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Pharmacist reaches plea agreement with government in drug dilutions case


KANSAS CITY, Mo. (AP) _ Pharmacist Robert R. Courtney has reached a plea agreement with the government on charges that he diluted chemotherapy drugs given to cancer patients, his attorney says.

Courtney attorney Jean Paul Bradshaw would not say what type of plea Courtney would enter, but said that in ``a case like this, it would be unusual for the government to agree to anything less than to a straight-out guilty plea.''

Bradshaw, a former U.S. Attorney, said Courtney's plea agreement addresses sentencing, although Courtney's sentence is up to Judge Ortrie Smith. Bradshaw declined to specify the sentencing agreement with prosecutors.

Courtney had pleaded innocent to all 20 charges in the case, but a change of plea hearing has been scheduled for Tuesday in U.S. District Court, where Smith has already set aside overflow seating. If convicted on all 20 charges, Courtney faced up to 196 years in prison.

U.S. Attorney's Office spokesman Chris Whitley declined to confirm a plea agreement. ``We never talk about plea negotiations in any case,'' he said.

Earlier this month, prosecutors indicated in a letter to a judge that new charges were possible. And U.S. Magistrate Judge Robert E. Larsen had told the attorneys that a new indictment could be issued when a grand jury meets Tuesday.

Courtney's attorneys have lost one battle after another at the federal courthouse. Larsen had denied Courtney's attempts to throw out his confession, to move the trial, and to have the charges thrown out as unconstitutional. The attorneys also failed in numerous attempts to have Courtney released on bond. He has been jailed since he turned himself in to the FBI on Aug. 15.

The plea agreement comes two weeks before Courtney's trial was scheduled to begin March 11 on 20 counts of misbranding, adulterating and mislabeling the chemotherapy drugs Taxol and Gemzar.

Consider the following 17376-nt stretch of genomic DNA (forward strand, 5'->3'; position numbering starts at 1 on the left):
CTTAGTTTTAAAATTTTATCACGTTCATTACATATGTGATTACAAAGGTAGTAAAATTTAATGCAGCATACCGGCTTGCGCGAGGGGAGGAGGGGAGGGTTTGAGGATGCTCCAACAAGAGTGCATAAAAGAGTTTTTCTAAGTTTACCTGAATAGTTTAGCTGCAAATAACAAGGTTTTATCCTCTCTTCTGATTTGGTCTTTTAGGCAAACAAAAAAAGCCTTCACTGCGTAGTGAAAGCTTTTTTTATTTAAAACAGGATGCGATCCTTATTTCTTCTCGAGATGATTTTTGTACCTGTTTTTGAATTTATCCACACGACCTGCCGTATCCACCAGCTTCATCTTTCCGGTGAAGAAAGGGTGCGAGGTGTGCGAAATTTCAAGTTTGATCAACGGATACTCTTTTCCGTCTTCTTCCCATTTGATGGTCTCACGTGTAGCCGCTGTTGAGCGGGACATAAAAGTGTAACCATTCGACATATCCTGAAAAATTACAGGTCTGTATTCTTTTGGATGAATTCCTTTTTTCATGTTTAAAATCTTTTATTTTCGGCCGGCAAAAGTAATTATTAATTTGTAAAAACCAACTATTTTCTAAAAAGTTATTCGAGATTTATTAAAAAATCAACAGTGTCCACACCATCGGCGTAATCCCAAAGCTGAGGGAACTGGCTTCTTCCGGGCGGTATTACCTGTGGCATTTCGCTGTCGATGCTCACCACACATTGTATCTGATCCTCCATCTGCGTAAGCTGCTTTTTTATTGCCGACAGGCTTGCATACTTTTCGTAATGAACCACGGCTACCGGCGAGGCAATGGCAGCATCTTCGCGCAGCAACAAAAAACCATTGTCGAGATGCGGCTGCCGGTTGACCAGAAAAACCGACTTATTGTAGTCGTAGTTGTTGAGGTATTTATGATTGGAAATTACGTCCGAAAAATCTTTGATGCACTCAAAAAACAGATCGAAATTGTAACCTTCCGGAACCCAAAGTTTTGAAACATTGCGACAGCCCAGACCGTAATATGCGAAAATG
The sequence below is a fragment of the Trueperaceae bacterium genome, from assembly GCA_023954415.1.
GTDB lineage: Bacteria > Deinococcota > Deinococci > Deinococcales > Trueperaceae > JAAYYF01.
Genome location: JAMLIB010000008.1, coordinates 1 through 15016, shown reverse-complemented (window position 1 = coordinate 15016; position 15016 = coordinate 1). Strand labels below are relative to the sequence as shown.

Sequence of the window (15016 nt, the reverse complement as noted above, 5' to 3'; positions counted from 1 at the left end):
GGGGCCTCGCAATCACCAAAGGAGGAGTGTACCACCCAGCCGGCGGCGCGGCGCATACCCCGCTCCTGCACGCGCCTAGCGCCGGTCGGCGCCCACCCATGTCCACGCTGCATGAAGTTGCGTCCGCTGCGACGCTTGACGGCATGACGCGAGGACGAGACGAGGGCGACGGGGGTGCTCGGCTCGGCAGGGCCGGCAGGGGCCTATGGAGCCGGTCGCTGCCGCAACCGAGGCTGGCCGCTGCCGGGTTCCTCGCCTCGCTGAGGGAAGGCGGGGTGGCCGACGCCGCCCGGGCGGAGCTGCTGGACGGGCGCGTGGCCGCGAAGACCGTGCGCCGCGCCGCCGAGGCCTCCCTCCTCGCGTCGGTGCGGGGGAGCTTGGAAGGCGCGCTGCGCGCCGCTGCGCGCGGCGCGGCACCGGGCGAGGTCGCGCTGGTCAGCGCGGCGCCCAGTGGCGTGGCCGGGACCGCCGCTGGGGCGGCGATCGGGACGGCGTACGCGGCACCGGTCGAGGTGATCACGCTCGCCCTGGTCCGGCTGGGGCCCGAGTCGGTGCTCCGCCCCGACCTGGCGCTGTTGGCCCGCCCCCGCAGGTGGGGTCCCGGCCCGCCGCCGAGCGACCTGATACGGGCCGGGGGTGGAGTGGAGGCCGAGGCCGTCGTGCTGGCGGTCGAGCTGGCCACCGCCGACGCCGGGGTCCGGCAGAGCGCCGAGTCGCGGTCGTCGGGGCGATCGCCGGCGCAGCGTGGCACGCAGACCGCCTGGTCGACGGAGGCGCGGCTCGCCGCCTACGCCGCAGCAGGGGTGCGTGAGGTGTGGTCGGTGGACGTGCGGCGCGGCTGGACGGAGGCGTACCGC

The 20-count indictment, handed down in August, included eight charges of drug tampering and six each of adulterating and misbranding drugs.

The government claims Courtney confessed that he diluted the chemotherapy drugs so he could pocket the difference in price. Courtney owed more than $600,000 in taxes and $330,000 on a pledge to his church, according to court papers. Prosecutors estimated his net worth at about $10 million before the case broke.

The indictment involved the chemotherapy drugs Gemzar and Taxol. But in court papers, prosecutors have said they have also found suspicious or watered-down doses of Paraplatin, Platinol, Procrit, Neupogen, Roferon and Zofran. Investigators also found watered-down Progesterone that had come from Courtney's pharmacy in the Kansas City suburb of Merriam, Kan.

``Numerous drugs are still at the FDA lab with results pending,'' said FBI spokesman Jeff Lanza. ``Right now we're going to continue with that investigation because we want to determine which people were victimized.''

More than 3,000 calls have come in to an FBI hot line set up in August to handle the case, Lanza said.

The allegations outraged cancer patients, many of whom had turned to Gemzar and Taxol after other cancer treatments failed. Some families watched relatives die, only to learn that the drugs they had been counting on may have been mostly salt water. At least 250 people have sued Courtney and drug makers Eli Lilly Co. and Bristol-Meyers-Squibb.

Kenny Atwood is one of those who sued. His wife, Dee, died in February 2001 after being treated with chemotherapy solutions from Courtney's pharmacy. Atwood had planned to attend the pharmacist's trial. Now he has his eye on Courtney's sentencing.

``He probably won't get enough,'' Atwood said. ``That's one of those things, they ought to go away for ever and ever.''
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